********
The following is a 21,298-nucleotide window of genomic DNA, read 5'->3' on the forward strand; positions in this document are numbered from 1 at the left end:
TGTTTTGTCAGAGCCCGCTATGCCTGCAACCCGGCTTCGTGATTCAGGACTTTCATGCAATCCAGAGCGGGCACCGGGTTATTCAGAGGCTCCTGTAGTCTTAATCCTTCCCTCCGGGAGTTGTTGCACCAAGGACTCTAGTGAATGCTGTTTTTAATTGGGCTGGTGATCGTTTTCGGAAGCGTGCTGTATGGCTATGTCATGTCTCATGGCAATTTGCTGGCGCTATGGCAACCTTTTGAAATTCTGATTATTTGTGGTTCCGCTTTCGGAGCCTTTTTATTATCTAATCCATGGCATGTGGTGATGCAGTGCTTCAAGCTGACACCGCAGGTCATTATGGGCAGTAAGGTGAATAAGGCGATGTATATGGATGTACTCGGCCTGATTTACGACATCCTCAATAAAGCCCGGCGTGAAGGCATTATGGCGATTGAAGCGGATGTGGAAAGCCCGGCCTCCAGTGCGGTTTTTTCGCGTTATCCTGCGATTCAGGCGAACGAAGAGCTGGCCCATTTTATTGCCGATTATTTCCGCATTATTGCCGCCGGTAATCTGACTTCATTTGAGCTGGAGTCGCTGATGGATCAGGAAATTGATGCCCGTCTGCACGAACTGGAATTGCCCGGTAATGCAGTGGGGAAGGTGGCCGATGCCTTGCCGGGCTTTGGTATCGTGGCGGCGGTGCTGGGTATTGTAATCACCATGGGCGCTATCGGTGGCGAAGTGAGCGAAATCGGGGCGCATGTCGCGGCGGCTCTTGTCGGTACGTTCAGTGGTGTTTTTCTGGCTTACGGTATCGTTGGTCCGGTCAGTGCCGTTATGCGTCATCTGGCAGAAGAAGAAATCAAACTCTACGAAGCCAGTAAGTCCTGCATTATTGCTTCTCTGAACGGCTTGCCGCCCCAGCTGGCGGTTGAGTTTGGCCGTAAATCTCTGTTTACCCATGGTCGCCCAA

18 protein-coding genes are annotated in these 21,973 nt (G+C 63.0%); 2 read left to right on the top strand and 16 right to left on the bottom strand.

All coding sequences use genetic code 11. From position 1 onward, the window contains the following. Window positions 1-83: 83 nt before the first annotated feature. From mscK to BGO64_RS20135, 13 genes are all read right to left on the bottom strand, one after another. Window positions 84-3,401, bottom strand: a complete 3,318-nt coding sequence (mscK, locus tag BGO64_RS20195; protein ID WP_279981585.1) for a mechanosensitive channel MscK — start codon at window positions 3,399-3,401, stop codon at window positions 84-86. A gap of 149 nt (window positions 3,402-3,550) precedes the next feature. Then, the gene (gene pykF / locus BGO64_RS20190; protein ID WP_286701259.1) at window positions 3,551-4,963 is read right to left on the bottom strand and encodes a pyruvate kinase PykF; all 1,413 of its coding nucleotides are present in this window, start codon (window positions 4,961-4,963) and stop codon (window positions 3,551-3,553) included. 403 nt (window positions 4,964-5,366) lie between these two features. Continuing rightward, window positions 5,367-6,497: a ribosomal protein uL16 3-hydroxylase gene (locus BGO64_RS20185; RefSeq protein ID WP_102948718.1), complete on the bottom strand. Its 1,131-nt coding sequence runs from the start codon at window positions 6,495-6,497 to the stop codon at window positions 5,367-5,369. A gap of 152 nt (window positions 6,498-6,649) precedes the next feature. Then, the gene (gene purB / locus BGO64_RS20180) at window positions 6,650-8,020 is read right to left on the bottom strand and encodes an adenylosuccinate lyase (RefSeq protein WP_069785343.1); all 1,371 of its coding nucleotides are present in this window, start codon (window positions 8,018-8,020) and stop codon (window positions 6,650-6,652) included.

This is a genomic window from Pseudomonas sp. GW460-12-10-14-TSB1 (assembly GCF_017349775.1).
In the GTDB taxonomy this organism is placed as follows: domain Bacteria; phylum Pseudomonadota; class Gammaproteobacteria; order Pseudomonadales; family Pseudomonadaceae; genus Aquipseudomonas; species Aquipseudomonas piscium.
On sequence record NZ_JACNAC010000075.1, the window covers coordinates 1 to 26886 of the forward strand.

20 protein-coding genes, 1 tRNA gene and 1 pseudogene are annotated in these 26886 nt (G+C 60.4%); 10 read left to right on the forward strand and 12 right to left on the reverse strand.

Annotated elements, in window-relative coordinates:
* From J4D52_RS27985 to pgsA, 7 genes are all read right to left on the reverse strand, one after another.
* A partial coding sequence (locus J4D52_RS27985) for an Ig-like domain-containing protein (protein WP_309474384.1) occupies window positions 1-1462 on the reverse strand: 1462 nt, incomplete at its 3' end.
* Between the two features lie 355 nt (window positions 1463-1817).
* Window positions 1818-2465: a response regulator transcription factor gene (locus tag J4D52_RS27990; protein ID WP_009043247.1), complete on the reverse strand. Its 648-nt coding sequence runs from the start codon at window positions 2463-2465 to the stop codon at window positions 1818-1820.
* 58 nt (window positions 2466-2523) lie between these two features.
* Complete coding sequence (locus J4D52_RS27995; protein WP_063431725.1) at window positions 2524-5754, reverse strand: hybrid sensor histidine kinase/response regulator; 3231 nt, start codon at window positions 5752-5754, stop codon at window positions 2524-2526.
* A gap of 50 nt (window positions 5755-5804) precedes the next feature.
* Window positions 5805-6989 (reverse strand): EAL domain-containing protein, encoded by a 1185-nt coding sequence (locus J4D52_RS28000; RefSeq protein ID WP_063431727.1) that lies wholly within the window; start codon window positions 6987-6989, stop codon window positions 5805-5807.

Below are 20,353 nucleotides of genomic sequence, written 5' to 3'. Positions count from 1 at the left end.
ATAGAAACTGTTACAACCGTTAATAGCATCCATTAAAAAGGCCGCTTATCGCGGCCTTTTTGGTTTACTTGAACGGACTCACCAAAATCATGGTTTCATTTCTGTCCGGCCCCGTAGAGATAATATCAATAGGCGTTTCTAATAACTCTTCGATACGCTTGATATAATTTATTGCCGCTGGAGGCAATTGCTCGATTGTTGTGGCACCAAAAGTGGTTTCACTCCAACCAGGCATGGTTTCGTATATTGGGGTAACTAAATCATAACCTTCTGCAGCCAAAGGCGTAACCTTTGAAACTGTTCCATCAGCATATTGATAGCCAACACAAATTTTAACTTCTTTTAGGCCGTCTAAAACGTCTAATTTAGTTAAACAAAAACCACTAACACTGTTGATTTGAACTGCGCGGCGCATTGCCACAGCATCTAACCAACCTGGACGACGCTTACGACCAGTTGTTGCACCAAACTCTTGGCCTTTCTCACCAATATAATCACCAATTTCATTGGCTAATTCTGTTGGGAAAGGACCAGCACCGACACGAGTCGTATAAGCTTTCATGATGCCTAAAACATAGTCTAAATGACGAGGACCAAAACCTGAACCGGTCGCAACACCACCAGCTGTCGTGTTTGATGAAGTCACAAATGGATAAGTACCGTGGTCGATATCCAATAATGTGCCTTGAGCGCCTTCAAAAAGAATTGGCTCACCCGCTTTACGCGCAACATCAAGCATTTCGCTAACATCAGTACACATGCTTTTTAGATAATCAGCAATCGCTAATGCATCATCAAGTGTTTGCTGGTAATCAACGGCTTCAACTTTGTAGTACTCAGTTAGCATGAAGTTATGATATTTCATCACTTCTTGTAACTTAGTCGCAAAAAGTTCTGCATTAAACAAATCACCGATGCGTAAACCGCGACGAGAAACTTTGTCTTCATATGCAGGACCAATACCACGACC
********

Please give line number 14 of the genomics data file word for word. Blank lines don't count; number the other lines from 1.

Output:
* 58 nt (window positions 2466-2523) lie between these two features.